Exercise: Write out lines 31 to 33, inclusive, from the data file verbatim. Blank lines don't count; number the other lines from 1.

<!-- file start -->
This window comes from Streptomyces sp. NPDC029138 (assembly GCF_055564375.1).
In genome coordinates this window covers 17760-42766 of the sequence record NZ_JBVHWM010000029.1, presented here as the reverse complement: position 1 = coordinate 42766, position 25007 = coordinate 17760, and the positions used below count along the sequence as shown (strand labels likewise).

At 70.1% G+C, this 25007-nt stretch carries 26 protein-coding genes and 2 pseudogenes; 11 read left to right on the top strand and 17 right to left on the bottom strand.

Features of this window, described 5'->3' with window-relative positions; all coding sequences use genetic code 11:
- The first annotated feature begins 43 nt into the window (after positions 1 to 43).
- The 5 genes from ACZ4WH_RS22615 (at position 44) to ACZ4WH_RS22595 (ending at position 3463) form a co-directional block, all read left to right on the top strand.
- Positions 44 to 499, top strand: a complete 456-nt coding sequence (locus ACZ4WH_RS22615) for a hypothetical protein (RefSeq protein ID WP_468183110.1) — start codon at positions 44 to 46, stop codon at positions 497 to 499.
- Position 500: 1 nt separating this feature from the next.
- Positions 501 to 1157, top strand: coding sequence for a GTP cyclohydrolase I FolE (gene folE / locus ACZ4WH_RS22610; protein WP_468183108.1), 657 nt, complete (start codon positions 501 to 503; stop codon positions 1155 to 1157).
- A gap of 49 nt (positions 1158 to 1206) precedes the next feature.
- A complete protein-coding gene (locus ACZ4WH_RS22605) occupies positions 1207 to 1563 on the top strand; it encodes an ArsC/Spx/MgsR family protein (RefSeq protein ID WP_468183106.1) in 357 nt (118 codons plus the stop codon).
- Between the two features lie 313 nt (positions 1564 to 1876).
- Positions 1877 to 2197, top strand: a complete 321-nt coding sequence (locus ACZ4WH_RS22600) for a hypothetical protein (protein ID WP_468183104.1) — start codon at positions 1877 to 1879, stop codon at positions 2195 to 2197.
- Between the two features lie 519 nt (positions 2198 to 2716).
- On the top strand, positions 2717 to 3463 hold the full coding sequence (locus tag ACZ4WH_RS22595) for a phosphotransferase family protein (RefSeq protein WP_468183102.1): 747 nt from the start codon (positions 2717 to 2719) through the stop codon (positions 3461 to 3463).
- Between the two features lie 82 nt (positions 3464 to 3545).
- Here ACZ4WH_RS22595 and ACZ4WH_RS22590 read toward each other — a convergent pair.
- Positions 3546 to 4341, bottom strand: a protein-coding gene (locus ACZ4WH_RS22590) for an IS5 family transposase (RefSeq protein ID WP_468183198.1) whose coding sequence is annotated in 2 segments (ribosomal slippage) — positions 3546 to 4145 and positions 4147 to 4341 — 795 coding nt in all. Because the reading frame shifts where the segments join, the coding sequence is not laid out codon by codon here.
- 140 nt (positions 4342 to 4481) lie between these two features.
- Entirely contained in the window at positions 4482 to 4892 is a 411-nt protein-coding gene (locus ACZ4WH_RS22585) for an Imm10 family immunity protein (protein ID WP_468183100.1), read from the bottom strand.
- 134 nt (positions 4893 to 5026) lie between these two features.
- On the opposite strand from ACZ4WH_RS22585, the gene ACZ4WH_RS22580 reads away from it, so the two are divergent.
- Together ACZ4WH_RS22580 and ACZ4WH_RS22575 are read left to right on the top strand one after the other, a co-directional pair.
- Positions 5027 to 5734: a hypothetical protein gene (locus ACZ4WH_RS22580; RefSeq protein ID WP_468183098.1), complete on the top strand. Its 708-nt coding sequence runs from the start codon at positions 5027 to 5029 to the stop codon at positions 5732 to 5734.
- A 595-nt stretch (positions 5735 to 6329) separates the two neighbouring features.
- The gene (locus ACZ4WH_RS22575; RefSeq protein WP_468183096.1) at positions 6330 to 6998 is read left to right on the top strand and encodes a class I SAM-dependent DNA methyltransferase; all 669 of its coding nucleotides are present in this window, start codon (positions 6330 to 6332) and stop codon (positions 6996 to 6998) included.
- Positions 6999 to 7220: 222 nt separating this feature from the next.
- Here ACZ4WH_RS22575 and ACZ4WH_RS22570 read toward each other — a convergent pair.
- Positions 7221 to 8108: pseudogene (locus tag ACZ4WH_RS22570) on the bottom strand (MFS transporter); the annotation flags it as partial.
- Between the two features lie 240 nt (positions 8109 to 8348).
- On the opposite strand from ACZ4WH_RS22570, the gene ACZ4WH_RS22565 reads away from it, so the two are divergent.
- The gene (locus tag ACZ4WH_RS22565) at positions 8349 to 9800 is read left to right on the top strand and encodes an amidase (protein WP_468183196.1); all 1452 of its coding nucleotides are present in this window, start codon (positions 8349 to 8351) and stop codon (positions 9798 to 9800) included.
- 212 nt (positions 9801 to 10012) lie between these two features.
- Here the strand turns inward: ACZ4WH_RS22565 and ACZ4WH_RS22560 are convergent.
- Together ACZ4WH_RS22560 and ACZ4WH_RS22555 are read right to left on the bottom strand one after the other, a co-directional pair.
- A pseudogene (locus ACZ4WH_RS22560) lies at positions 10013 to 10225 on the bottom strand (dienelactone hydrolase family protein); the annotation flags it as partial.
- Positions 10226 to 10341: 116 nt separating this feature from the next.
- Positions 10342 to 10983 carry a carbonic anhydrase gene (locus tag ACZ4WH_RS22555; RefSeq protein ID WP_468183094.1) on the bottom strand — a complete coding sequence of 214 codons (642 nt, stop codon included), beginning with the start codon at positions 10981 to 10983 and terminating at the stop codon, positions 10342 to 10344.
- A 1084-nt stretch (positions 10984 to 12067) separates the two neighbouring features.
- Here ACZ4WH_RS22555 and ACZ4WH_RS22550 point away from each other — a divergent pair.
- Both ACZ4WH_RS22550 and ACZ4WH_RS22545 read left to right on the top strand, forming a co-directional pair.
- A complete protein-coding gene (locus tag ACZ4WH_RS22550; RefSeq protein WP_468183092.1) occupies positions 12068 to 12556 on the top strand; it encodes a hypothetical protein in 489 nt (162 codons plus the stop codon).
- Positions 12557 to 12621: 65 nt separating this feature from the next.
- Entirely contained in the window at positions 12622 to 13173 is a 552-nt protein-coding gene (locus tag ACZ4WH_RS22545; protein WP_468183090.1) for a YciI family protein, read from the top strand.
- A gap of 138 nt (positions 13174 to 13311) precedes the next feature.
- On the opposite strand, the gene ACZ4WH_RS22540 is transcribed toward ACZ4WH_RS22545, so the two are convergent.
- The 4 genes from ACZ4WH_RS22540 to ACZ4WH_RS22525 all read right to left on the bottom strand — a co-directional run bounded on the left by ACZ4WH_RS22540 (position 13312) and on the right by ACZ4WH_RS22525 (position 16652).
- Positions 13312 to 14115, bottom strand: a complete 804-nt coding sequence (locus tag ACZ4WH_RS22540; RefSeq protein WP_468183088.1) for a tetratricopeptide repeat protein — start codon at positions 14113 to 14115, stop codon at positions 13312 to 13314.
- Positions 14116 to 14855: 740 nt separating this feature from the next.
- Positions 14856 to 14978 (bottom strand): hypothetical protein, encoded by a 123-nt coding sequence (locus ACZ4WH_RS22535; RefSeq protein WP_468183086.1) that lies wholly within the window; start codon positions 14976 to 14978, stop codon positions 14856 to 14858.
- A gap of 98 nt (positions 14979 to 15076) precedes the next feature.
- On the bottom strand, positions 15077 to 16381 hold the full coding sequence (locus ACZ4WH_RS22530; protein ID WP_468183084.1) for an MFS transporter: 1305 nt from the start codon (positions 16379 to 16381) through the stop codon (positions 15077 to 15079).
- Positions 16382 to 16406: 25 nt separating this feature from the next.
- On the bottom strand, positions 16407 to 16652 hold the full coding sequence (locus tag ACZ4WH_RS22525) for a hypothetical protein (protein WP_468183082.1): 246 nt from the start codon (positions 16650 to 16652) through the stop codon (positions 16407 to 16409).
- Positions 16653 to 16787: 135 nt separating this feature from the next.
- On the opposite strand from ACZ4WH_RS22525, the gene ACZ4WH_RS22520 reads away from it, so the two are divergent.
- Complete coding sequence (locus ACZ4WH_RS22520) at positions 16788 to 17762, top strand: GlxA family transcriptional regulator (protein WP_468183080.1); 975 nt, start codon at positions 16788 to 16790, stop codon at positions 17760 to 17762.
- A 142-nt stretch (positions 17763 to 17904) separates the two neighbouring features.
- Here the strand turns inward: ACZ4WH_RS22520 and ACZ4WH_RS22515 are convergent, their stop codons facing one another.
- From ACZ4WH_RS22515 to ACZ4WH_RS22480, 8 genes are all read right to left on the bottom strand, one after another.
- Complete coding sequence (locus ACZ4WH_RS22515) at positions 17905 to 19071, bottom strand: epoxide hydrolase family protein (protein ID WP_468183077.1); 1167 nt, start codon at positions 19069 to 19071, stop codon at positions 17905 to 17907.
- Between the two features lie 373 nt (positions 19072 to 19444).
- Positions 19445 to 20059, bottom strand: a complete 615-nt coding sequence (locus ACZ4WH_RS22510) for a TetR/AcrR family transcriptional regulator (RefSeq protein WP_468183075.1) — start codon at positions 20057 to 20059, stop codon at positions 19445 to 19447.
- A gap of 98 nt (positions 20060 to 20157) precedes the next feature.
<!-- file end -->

- On the opposite strand from ACZ4WH_RS22570, the gene ACZ4WH_RS22565 reads away from it, so the two are divergent.
- The gene (locus tag ACZ4WH_RS22565) at positions 8349 to 9800 is read left to right on the top strand and encodes an amidase (protein WP_468183196.1); all 1452 of its coding nucleotides are present in this window, start codon (positions 8349 to 8351) and stop codon (positions 9798 to 9800) included.
- 212 nt (positions 9801 to 10012) lie between these two features.